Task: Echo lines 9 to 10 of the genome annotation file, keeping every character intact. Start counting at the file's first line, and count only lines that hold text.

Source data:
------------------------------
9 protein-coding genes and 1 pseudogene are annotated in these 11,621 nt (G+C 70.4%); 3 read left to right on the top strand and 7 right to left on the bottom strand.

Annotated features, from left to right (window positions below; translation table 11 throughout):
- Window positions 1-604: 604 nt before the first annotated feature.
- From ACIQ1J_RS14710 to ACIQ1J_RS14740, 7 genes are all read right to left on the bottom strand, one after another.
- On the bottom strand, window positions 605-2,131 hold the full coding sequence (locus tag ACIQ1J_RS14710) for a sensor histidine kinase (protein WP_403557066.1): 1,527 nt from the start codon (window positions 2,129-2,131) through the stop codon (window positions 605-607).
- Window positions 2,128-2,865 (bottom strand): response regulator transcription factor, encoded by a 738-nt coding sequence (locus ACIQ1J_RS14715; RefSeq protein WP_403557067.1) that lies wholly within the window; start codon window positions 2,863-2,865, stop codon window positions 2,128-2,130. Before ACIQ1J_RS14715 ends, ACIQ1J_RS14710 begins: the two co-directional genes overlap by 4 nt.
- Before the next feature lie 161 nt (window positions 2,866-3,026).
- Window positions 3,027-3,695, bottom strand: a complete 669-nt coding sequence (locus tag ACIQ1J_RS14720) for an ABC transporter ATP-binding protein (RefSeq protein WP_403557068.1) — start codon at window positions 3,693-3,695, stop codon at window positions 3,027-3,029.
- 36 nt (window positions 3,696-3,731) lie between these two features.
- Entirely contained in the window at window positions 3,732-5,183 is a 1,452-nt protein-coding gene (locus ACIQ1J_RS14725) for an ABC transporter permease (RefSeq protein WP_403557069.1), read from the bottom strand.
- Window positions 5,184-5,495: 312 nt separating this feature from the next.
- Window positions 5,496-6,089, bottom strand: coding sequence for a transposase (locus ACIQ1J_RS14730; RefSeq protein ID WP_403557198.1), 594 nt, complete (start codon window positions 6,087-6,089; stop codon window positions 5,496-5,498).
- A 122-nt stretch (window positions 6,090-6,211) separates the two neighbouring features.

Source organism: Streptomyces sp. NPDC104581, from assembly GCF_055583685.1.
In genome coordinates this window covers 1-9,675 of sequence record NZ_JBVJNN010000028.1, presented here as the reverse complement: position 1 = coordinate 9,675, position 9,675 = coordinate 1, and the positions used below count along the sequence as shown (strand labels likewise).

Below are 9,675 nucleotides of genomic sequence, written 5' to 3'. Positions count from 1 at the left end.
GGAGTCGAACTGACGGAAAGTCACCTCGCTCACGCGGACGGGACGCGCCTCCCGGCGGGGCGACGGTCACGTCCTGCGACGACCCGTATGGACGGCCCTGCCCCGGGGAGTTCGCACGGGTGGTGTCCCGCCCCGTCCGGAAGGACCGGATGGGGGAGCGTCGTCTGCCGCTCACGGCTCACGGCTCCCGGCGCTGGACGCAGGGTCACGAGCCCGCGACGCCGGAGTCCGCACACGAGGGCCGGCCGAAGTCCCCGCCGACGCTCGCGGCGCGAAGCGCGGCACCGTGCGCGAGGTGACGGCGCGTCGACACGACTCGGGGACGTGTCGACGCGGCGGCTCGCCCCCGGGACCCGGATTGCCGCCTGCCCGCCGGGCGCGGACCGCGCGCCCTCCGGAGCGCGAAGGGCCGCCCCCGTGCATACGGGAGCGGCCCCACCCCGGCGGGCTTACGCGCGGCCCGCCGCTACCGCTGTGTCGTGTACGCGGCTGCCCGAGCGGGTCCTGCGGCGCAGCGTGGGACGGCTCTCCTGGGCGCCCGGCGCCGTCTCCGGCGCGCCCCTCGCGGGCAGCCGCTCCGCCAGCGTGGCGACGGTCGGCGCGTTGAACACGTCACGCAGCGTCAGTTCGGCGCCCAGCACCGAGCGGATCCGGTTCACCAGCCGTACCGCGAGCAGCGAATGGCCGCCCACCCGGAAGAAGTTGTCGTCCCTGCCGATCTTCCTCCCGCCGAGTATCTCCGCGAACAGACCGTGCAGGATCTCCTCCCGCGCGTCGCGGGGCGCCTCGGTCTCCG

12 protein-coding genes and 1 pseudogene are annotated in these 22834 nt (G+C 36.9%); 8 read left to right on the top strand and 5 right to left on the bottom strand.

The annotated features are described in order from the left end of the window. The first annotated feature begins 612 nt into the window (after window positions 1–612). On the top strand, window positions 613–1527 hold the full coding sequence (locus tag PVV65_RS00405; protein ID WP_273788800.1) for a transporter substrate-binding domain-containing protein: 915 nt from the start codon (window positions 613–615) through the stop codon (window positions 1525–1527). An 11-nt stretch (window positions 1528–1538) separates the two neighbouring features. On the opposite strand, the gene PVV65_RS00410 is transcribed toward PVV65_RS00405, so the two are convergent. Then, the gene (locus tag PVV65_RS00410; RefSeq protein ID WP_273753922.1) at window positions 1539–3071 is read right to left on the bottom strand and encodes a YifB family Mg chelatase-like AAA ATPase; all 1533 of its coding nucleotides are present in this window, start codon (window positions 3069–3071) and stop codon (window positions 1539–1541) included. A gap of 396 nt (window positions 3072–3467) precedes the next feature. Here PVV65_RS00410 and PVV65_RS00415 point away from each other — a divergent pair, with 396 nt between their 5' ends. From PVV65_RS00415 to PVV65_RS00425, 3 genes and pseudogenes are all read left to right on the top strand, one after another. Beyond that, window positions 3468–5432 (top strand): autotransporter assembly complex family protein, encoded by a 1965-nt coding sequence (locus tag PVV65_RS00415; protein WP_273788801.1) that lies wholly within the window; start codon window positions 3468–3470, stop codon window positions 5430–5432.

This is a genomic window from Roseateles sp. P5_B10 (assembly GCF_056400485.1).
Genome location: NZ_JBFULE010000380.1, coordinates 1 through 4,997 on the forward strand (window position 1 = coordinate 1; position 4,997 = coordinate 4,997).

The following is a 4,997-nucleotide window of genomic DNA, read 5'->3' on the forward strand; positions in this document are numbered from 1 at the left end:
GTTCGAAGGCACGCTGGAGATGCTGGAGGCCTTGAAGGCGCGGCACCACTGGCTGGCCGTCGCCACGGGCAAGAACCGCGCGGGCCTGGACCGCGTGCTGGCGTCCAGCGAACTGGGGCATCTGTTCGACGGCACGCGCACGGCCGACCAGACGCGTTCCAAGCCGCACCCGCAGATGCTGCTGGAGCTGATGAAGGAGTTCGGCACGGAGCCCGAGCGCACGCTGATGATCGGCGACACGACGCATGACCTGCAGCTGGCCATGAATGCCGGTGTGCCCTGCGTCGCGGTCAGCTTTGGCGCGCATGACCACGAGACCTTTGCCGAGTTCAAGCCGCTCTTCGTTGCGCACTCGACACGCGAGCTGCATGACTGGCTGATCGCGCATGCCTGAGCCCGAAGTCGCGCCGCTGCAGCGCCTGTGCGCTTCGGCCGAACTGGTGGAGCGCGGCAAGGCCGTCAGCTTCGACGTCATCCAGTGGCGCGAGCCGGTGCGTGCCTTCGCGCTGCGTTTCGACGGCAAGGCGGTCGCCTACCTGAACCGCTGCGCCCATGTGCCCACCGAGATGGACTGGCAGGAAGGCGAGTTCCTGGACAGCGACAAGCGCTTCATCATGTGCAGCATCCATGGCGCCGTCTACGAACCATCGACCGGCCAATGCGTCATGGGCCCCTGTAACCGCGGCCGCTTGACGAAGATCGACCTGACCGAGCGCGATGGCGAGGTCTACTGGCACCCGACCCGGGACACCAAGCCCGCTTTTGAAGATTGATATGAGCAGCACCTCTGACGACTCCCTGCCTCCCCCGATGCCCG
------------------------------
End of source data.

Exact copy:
- 36 nt (window positions 3,696-3,731) lie between these two features.
- Entirely contained in the window at window positions 3,732-5,183 is a 1,452-nt protein-coding gene (locus ACIQ1J_RS14725) for an ABC transporter permease (RefSeq protein WP_403557069.1), read from the bottom strand.